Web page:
Community advocate demonstrates support for probation oversight during the historic board vote. Photo by Dave Franco / Board of Supervisors

Board Authorizes Implementing Body-Worn Cameras

The Board of Supervisors voted to begin implementing a much-anticipated program to equip the Sheriff’s Department with body-worn cameras.

Acting on a motion by Supervisors Mark Ridley-Thomas and Hilda Solis, the program will first pilot in five stations, one in each Supervisorial office, before expanding countywide. The goal is to have all deputies equipped with this technology, as well as to have footage from the body-cameras shared with the District Attorney, Public Defender and the Acting Alternate Public Defender.

As part of implementation, the Board authorized the Sheriff to phase in technology infrastructure upgrades at patrol stations and other locations. Additionally, the County will move forward with a procurement process for the body-worn camera device and digital management system, as well as hiring additional Sheriff Department staff.

The County Chief Executive Officer has set aside $35 million for the program.

The Board also requested that the Sheriff lay out the policies that would govern the use of body-worn cameras to both the Civilian Oversight Commission (COC) and the Office of the Inspector General (OIG) at the outset. Both oversight agencies have done reports supportive of this technology, as well as made policy recommendations to ensure effective and transparent implementation.

“Body-worn cameras are an essential component of 21st century constitutional policing,” Supervisor Ridley-Thomas said. “These devices can help increase transparency in law enforcement, improve both officer and citizen conduct, and ultimately improve police and community relations.”

“I have been a longtime advocate for body worn cameras. We know that when body camera policies are focused on building trust between the community and law enforcement, they have been found effective in reducing community complaints as well as excessive and unnecessary uses of force,” said Supervisor Solis. “Implementation of this new technology requires that the public, the Office of the Inspector General, the Civilian Oversight Commission, and the Board of Supervisors have an opportunity to view and weigh in on the Sheriff’s body camera policies. Together, we will work towards ensuring that the use of this technology aligns with our shared goals to increase transparency, accountability, and trust between our communities and the Sheriff’s Department.”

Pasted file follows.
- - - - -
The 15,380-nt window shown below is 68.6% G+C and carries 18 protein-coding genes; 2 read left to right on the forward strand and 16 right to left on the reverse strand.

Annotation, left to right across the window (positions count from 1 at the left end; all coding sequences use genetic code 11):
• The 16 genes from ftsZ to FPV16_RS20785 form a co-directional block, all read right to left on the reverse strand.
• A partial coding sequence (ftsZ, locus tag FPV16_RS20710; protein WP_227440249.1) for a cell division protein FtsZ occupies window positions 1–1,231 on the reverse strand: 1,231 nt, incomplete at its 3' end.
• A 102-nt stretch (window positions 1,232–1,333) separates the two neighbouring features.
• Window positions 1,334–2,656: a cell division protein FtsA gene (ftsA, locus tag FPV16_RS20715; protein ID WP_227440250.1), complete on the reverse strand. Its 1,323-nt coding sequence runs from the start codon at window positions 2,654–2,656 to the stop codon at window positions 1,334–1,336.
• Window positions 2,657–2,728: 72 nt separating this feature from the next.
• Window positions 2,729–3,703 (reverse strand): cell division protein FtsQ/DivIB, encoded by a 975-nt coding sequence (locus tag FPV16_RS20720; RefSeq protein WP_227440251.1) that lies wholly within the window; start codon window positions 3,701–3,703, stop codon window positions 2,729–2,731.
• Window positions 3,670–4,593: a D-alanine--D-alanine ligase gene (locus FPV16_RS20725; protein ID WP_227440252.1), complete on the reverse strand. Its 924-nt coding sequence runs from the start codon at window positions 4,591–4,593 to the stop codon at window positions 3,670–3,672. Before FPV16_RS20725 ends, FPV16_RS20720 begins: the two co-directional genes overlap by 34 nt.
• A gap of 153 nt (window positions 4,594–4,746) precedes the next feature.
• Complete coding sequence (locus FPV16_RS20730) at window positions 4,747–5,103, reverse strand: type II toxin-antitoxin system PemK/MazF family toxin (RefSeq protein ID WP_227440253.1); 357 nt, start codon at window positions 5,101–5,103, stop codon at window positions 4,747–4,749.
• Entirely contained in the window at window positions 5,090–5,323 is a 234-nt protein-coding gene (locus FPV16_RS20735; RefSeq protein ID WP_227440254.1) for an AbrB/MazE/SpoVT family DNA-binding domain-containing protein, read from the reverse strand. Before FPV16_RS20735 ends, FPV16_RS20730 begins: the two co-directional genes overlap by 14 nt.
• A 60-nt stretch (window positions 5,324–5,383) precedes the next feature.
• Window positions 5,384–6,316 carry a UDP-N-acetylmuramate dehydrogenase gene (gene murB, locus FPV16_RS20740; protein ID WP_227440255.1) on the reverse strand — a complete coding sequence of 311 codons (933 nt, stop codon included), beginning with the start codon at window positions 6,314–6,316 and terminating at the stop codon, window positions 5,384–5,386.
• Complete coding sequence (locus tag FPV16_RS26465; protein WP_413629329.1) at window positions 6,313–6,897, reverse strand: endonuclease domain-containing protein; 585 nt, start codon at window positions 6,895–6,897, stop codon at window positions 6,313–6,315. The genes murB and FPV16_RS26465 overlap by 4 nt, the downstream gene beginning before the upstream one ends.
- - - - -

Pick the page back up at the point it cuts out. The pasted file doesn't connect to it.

The OIG would monitor the implementation of the program, in consultation with the Sheriff, Public Defender, Acting Alternate Public Defender, District Attorney, Chief Executive Officer, County Counsel and the COC Executive Director.

“Body worn cameras are necessary equipment for modern urban policing,” Inspector General Max Huntsman said. “When the government uses force, the public has a right to see what happened.”

“After years of work on this issue, we’re happy to see progress on the implementation of the body-worn camera program,” said COC Executive Director Brian Williams. “We’re looking forward to reviewing the final body-worn camera policy from the Sheriff’s Department.”

In 2012, the Citizen’s Commission on Jail Violence (CCJV) was the first entity to recommend that the Sheriff’s Department use “lapel cameras as an investigative tool” to address problematic use of force.

In 2015, the Office of Inspector General echoed CCJV’s recommendations. In July 2018, the Civilian Oversight Commission (CoC) recommended implementing a body-worn camera program over two years. These recommendations were informed by national research, several community town halls, and over 2,500 survey responses.

In August 2018, Supervisors Ridley-Thomas and Solis called for hiring an independent consultant to provide expert analysis. The International Association of Chiefs of Police issued its report last month that validated the COC and OIG’s recommendations and cost projections.